Internet giant beneath the streets of Amsterdam

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This article is part of the RNW archive. RNW is the former Radio Netherlands Worldwide or Wereldomroep, which was founded as the Dutch international public broadcaster in 1947. In 2011, the Dutch government decided to cut funding and shift RNW from the ministry of Education, Culture and Science to the ministry of Foreign Affairs. More information about RNW Media’s current activities can be found at https://www.rnw.org/about-rnw-media.

The biggest internet network in Europe can be found beneath the city of Amsterdam. The Amsterdam Internet Exchange – AMS-IX for short – can even lay claim to being the most popular internet hub in the world, in terms of the number of companies linked up to it. Microsoft, KPN, Google and Facebook are among its customers. The secrets of its success are independence and innovation.

Around 475 companies, half of them from outside the Netherlands, have already found the hub. The volume of data traffic it handles is exceeded only by its rival in Frankfurt.

For the first time at the end of last year, Amsterdam broke through the barrier of 300,000 terabytes of incoming and outgoing internet traffic, reaching a peak of 1.5 TB per second. Streaming video is primarily responsible for this spectacular growth.

Updates
The main users of the Amsterdam hub are companies that need to send vast amounts of information. For instance, it’s how software giant Microsoft supplies hundreds of millions of customers with monthly updates. Several factors contribute to the success, explains AMS-IX Director Job Witteman. The network was quick to seek out international partners. Meanwhile, the opening up of the European market in 2000 made it possible to operate independently of the government or existing telecom companies.

But most importantly the network is set up as an association, guaranteeing data neutrality. Right from the very foundation in 1997, Witteman points out, that was the guiding principle.

“KPN offered to help set up the exchange and even to provide space for data traffic. Our answer was ‘Thanks, but no thanks’. That was a pitfall we were determined to avoid. We wanted to do things differently and make a genuinely neutral and independent start. We’ve succeeded. And it was the right move to make.”
 
Whims
The network had no intention of copying the US-based market leaders at the time, whose customers were at the mercy of the owners' whims. As an association, Amsterdam gave the participating companies a say in how the network was run. This formula has turned out to be so successful that other internet hubs – established and new – have followed suit. US companies now visit the Netherlands to see how things are done.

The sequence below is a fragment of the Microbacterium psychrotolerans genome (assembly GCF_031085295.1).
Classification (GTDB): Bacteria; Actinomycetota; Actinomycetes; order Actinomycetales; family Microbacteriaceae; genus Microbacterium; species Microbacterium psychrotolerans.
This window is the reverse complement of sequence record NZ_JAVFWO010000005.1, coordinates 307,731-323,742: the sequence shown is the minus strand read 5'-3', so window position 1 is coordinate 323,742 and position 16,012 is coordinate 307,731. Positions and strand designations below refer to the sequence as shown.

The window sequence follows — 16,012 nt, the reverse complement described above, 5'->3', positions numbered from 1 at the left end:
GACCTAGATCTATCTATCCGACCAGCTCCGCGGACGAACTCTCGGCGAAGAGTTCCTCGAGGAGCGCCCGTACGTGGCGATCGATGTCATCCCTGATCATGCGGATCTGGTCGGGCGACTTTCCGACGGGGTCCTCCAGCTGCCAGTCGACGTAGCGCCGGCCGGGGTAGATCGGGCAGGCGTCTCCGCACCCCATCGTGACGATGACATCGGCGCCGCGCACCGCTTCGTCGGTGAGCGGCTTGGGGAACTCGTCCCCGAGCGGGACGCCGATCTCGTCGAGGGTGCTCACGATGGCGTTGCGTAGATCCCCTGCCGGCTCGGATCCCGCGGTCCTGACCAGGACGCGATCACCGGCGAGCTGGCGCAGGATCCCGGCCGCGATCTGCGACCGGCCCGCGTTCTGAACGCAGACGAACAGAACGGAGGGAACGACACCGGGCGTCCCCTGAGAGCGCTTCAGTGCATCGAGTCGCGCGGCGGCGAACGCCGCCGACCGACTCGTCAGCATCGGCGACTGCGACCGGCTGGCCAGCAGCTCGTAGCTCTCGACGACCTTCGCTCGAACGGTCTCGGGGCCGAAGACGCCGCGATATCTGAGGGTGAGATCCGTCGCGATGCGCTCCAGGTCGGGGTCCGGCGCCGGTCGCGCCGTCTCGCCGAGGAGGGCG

Strictly speaking, the differences between a commercial company and this association are limited. AMS-IX also has to make a profit (albeit a modest one) to guarantee continuity. Yet on paper the AMS-IX method seems to make a big difference in the eyes of potential customers, who value its neutrality and the fact that members determine the future.
 
Surveillance
Neutrality does not mean that AMS-IX is above the law. Witteman insists he has never been ordered to cut off a customer, but reveals that governments do sometimes come asking for surveillance.
 
“Yes, that happens regularly and we always show them the door. The Exchange is not the right place for that kind of thing. We have no direct links with end users. If you want to catch a bad guy, you don’t intercept him at a crossroads, you go to his front door. Especially when you know exactly where he lives. The situation on the internet is just as simple. We don’t play cops and robbers.”
 
It’s a policy AMS-IX plans to stick to, even if national security legislation or anti-piracy laws change. Witteman accepts that illegal content is bound to pass through the network at some point, but makes it clear that AMS-IX never looks at the content of its data traffic. That would immediately damage the network’s reputation.
 
Fastest connections
Being the one of the biggest in the world is one thing; maintaining that position is another. At the World Economic Forum in Davos, Dutch Prime Minister Mark Rutte was complimented on AMS-IX. But he was also given a warning: make sure you don’t lose the advantage. How does AMS-IX plan to stay ahead of the game?
 
Unsurprisingly perhaps, the answer is constant innovation and responding to new demand: internet phone services (VoIP) and the growth of mobile internet. But it also means working with others to achieve the fastest connections. The Prime Minister might have given the same answers about the city of Amsterdam.
 
“We take an active approach to increasing our speed. We’re the first Internet Exchange in the world to offer 100 Gigabit per second, and we already have takers. But we also played an active role in standardising this process. That makes us unique, a fact our customers recognise.”
 
There’s another key factor that makes AMS-IX stand out from the crowd. It’s the first network hub to offer Service Level Agreements (SLAs): if the data traffic does not flow without problems, AMS-IX agrees to pay a fine. It’s a step the competition hasn’t yet dared to take.
 
(dd/tt)